So I read 100 Days of Real Food and made changes. I completed the 14 day challenge (as did my family, because mommy buys the food and plans the meals) and I was shocked at how easy it was! The feedback I got from my family was good. We learned so much. What is real food? What is whole food? What does processed really mean? Oh, that's an ingredients list? What are all of those hard to understand ingredients we used to just put into our mouths without question? I truly became an ingredients list master. Shopping took a lot longer, as I would practically sit down in the isle with packaged foods and Google each individual ingredient, most of the time out of sheer curiosity of what my family and I used to consume daily. Often times just doing that research on site made me despise that product all together and just put it back on the shelf, unfortunately for the next unsuspecting consumer.
This new knowledge and way of preparing, shopping, cooking, and eating was so exciting! I felt rejuvenated as a wife and mom, I felt so good about the decisions we were making and the way our bodies were feeling, I just had to share. I told my friend and bought her the book for her birthday and she loved it, too. She made the same change with her family and we became each other's support system. We would share recipes, make large meals to enjoy together, get each other's feedback on new things we would try, and even go peach picking or to the local farmers market together.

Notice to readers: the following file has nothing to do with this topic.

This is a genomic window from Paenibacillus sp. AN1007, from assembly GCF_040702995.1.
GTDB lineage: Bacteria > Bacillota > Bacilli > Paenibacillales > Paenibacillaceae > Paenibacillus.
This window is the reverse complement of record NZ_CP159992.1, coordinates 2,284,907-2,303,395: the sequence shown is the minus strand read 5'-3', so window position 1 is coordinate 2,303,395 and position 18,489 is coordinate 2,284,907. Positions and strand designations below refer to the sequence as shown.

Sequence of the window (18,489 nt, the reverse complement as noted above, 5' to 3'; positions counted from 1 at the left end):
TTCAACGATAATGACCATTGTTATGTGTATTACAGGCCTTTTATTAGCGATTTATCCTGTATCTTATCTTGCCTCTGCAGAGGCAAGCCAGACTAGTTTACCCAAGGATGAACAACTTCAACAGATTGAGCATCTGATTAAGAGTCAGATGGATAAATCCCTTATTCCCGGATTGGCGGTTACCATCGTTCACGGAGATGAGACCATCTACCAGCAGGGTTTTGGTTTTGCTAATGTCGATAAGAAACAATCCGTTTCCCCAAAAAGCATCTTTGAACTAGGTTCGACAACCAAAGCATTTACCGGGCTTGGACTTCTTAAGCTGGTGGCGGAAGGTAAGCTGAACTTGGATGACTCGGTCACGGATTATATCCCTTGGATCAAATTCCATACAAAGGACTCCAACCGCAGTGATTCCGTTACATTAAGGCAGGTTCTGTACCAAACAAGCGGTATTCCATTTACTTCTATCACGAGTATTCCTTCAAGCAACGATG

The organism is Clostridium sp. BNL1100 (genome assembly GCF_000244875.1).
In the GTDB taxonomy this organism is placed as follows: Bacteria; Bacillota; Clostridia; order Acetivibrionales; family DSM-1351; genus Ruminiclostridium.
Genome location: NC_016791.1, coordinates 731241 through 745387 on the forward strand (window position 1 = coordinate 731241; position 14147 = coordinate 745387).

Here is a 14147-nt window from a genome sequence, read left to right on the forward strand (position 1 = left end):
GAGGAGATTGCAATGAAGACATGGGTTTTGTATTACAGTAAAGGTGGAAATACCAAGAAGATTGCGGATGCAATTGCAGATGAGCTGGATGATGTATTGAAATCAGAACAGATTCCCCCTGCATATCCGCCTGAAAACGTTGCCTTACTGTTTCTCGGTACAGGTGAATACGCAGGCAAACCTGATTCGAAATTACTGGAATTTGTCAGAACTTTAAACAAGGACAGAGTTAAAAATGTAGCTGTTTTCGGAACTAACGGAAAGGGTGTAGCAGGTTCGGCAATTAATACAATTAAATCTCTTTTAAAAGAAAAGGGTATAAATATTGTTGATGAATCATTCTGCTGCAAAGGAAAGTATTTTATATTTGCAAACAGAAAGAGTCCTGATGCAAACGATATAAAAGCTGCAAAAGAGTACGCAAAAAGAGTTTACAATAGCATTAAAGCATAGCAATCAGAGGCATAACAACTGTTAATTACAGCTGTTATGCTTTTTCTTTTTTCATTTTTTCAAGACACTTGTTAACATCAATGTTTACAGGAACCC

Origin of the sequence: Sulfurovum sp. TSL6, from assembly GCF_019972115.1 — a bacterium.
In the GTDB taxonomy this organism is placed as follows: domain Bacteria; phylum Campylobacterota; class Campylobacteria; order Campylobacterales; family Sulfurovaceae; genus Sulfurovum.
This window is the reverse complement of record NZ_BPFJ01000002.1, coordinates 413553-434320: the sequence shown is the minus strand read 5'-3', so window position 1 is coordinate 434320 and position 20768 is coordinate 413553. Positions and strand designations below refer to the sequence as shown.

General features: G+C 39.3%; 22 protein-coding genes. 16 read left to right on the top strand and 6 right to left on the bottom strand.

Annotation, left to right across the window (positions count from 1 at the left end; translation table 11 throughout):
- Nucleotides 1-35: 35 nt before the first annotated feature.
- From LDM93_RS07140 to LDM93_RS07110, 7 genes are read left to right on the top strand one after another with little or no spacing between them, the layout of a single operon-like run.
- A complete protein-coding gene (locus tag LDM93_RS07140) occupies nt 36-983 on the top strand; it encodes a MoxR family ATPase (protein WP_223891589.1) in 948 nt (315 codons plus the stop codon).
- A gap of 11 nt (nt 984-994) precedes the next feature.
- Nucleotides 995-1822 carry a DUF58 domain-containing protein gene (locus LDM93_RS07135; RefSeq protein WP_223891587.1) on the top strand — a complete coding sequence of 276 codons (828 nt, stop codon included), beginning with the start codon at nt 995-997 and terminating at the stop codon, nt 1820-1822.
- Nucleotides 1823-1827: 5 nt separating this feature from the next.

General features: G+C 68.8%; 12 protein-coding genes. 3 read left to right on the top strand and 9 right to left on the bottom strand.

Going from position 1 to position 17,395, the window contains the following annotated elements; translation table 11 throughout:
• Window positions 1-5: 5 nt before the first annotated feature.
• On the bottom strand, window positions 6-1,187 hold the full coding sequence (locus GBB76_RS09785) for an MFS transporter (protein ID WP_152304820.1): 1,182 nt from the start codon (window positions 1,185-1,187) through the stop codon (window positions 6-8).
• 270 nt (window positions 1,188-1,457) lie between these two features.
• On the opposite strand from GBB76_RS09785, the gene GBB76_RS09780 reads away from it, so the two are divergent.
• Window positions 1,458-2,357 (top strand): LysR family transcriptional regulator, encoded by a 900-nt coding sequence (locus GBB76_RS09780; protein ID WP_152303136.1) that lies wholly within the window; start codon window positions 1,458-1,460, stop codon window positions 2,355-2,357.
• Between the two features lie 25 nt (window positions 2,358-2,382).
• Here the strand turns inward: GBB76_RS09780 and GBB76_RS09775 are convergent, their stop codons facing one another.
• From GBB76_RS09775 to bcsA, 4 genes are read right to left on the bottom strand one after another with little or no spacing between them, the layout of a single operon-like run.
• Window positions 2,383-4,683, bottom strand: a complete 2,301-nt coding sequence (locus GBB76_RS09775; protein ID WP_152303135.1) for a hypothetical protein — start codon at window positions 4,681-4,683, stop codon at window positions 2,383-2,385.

Fast forward a few years. June 28th 2017. My friend sends me a text about an interesting documentary with a vegan message that she wants me to watch, and that her and her husband are going to try out a vegan diet for 30 days and see what they think. I shared this with my husband and we both laughed. We said we wouldn't watch it because there is no way we would ever go vegan. We love what we eat: ribs, steak, burgers, cheese, whole milk, eggs and bacon. All organic and cruelty free, grass fed beef and free range eggs, no added hormones whole milk and expensive cheese. I made specific purchasing choices to make sure the animal products I was feeding my family were as healthy as possible, and I felt good about it. After all, we need them in our diet, don't we?
So my husband and I completely disregarded it as a phase, they'll realize how much they want and need animal products and then life will go back to the way it was. Well, a few days later, we hosted a brunch party and I had prepared a beautiful spread. Bacon wrapped cream cheese filled jalapenos, egg casserole, mini sausages, homemade Crock-pot apple crisp with vanilla ice cream, avocado toast and mimosas. My friend and her husband were there, talking about what they're learning and avoiding all the delicious food I have prepared, except the avocado toast. After the party, once everyone else had gone home, she pulls up Netflix on my TV and in a very loving, friendly way, forces my husband and I to watch this documentary, haha. Let me just say, I am so glad that she loves my family enough to drill past my hesitant and stubborn ways to make sure that I had an opportunity to gain this knowledge, so I can make an educated decision about food and health. I did this for her years earlier, and now she's upping the ante. We watched What The Health.